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Volume 7 Number 41 April 23, 2010 10 Pages
Windham Resident’s ‘One-Two’ Punch Knocks Out Attempt to Build Proposed Cell Tower
by Doug Robinson
Words from a Windham resident stating “cancer
stick,” “ugly,” “eye-sore,” “unnecessary,” “dictated by greed,” “decisions are being dictated by bottom financial lines,” and “misrepresentation from A-team lawyers” were the collective speeches offered by more than two dozen residents during the Windham Zoning Board of Adjustment’s (ZBA) public hearing regarding the proposed construction of a Verizon cell tower on residential land. And when the night’s end came, the man, who had been sitting alone in the corner, wearing shiny brown shoes and a matching brown suit, and who had been crouching over a legal pad for more than three hours, finally “cried uncle.” Simply stated, he said, “We withdraw our application.” He had been verbally knocked out by Windham’s residents. The upper parking lot to the Windham High School was completely full, and cars had to be ushered to the adjacent parking lot as the hearing had been moved from Town Hall to the high school in an effort to accommodate all those who wished to speak. Every speaker at the public hearing spoke in opposition of the construction of the tower. Residents, individually and collectively, spoke of Windham’s quality of life, the nature of the
land, and the detriment to the community that would result, should the construction of the 150- foot tower be approved. Cellco Partners, (d.b.a. Verizon Wireless) would be seeking a variance to receive permission from the ZBA to erect a proposed 150-foot monopole cell tower, including a dozen 4- by 8-foot panels attached on land zoned as residential. A petition against the cell tower had received 945 signatures, 849 of which were from Windham residents. The central core to Cellco’s (Verizon) argument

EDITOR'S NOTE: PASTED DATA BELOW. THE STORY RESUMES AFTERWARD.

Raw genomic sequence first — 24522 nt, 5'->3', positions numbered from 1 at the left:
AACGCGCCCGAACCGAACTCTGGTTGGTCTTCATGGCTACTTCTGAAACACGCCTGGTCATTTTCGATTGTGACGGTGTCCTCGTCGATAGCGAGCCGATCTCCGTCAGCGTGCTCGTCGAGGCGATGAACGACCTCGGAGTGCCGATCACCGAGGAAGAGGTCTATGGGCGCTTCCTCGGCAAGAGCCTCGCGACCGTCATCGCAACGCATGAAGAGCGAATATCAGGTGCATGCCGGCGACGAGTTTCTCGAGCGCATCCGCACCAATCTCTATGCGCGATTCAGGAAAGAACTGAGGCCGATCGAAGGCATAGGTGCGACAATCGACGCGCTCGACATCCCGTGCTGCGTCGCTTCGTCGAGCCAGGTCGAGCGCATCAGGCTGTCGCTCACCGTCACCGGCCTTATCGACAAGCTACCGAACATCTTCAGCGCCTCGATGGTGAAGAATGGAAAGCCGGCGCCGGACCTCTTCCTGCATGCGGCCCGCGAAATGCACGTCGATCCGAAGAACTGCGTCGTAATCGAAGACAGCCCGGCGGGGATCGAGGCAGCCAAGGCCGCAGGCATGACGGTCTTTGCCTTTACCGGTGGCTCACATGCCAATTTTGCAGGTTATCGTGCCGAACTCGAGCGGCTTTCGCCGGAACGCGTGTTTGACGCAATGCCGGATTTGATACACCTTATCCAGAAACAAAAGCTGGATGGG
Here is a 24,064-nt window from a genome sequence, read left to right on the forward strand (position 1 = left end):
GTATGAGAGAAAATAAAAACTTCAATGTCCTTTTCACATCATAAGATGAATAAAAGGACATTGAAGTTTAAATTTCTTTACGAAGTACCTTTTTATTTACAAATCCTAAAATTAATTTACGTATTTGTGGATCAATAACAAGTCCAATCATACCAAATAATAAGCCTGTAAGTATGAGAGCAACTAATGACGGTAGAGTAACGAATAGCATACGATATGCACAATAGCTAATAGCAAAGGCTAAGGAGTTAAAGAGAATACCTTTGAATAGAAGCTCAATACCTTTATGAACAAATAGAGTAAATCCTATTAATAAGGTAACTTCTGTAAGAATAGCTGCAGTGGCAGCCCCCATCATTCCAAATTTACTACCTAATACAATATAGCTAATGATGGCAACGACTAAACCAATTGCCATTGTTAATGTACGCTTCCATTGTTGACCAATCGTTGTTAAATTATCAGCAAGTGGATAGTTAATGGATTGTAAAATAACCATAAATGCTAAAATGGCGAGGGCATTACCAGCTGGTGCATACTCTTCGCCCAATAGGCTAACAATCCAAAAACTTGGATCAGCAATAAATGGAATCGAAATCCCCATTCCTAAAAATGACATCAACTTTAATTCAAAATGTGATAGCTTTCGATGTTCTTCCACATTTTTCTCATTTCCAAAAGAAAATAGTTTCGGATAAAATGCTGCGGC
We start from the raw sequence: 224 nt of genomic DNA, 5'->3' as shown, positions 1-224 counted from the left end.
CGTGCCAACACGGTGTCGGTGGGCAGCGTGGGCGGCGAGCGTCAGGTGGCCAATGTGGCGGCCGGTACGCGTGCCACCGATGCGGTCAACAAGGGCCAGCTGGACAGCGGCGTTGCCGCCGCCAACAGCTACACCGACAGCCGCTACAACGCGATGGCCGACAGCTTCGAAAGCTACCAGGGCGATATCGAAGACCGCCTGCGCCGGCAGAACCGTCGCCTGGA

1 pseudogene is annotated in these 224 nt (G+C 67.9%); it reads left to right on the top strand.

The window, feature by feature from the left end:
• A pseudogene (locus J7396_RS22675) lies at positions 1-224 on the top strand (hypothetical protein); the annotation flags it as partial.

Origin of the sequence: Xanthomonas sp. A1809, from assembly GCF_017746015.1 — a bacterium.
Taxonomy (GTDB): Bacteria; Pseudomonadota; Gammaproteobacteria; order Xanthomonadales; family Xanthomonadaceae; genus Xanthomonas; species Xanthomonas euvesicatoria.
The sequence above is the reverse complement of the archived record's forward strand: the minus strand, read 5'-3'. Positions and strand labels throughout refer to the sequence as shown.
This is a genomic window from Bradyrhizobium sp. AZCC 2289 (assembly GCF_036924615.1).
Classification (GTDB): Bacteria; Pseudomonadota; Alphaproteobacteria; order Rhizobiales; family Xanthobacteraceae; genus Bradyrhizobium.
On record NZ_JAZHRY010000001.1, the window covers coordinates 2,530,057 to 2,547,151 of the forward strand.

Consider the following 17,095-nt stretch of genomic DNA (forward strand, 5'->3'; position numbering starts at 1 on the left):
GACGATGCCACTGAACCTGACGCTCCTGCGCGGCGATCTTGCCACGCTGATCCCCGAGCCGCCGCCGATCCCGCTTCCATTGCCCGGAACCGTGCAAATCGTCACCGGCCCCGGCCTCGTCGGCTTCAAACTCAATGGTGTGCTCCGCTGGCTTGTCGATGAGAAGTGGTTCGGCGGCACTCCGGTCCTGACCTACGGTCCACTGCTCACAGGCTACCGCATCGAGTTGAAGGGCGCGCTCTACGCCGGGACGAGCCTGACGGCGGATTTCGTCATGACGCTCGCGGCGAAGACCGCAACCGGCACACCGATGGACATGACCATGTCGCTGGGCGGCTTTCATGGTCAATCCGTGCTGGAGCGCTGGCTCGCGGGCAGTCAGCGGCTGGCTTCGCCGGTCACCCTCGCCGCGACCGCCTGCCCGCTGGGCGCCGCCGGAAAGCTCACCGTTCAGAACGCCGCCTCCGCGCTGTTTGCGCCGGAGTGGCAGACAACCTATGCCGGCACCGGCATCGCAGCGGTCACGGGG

Verizon’s cell coverage, as seen on their Website, showing no gap in coverage of the Windham area, is designated by the color red
was that Windham had a “gap” in coverage and the construction of a fourth tower in Windham would resolve the issue. However, most speakers who approached the microphone stated that they were Verizon users, and they had not had a dropped call nor had they ever had a problem with the service with Verizon in Windham. Several speakers stated that they had switched to Verizon, as Verizon’s coverage was better than AT&T and other cell providers. “They have not demonstrated that there gap in coverage,” stated David Dubé,
brother to Joel Dubé, during his testimony. Bob Leonard, Windham, quoting from
Windham’s Website, said, ”The Town of Windham is a thriving community located in the southern
region of the State of New Hampshire in Rockingham County. With a current population of approximately 15,000, the town offers excellent educational, recreational, and business opportunities. Local access to I-93 and other major routes provide ease in commuting to Boston, Manchester Airport, the
Seacoast, and the White Mountains. As a community, Windham consistently maintains its rural, open character with
HUDSON, NH 03051
PERMIT NO. 33 Postal Customer
Above: Joel Dubé (right) looks on as
a Windham resident offers testimony, while the Cellco attorney continues to write while sitting in the rear
large areas of open space and conservation land throughout; while welcoming influxes of economic development. Windham has often been referred to as “The
Jewel of Southern New Hampshire.” In all, Windham is an ideal place to raise a family, start a business, or just
stop to visit.” Like most battered and bruised
fighters who do not know when to retire, Cellco’s Partners stated that they would be re-filing their petition to build a tower in Windham within the next 30 days.
Left: Te signed petition from 849 Windham residents was presented to the ZBA
Daisy Troop Cleans Park